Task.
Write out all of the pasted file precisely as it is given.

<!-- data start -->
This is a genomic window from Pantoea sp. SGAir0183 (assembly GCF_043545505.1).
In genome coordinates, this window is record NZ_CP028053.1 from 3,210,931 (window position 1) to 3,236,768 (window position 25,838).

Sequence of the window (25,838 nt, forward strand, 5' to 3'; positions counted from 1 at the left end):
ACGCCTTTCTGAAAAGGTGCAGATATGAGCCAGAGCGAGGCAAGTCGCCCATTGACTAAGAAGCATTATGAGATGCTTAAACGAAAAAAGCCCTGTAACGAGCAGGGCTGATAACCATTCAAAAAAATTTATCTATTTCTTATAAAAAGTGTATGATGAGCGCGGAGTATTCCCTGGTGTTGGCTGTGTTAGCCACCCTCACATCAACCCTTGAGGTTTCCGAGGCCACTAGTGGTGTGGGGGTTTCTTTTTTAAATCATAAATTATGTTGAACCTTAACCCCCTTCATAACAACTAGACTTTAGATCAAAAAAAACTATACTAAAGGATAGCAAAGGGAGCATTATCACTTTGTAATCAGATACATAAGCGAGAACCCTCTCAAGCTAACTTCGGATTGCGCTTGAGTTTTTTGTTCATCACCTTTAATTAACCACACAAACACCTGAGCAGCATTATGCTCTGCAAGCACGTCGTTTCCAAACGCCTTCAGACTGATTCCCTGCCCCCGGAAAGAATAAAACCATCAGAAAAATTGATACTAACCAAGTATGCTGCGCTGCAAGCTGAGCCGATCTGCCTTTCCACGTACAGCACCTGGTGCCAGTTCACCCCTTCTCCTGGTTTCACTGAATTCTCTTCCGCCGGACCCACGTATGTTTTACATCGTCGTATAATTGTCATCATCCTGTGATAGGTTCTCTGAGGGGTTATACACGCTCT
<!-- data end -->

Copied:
This is a genomic window from Pantoea sp. SGAir0183 (assembly GCF_043545505.1).
In genome coordinates, this window is record NZ_CP028053.1 from 3,210,931 (window position 1) to 3,236,768 (window position 25,838).

Sequence of the window (25,838 nt, forward strand, 5' to 3'; positions counted from 1 at the left end):
ACGCCTTTCTGAAAAGGTGCAGATATGAGCCAGAGCGAGGCAAGTCGCCCATTGACTAAGAAGCATTATGAGATGCTTAAACGAAAAAAGCCCTGTAACGAGCAGGGCTGATAACCATTCAAAAAAATTTATCTATTTCTTATAAAAAGTGTATGATGAGCGCGGAGTATTCCCTGGTGTTGGCTGTGTTAGCCACCCTCACATCAACCCTTGAGGTTTCCGAGGCCACTAGTGGTGTGGGGGTTTCTTTTTTAAATCATAAATTATGTTGAACCTTAACCCCCTTCATAACAACTAGACTTTAGATCAAAAAAAACTATACTAAAGGATAGCAAAGGGAGCATTATCACTTTGTAATCAGATACATAAGCGAGAACCCTCTCAAGCTAACTTCGGATTGCGCTTGAGTTTTTTGTTCATCACCTTTAATTAACCACACAAACACCTGAGCAGCATTATGCTCTGCAAGCACGTCGTTTCCAAACGCCTTCAGACTGATTCCCTGCCCCCGGAAAGAATAAAACCATCAGAAAAATTGATACTAACCAAGTATGCTGCGCTGCAAGCTGAGCCGATCTGCCTTTCCACGTACAGCACCTGGTGCCAGTTCACCCCTTCTCCTGGTTTCACTGAATTCTCTTCCGCCGGACCCACGTATGTTTTACATCGTCGTATAATTGTCATCATCCTGTGATAGGTTCTCTGAGGGGTTATACACGCTCT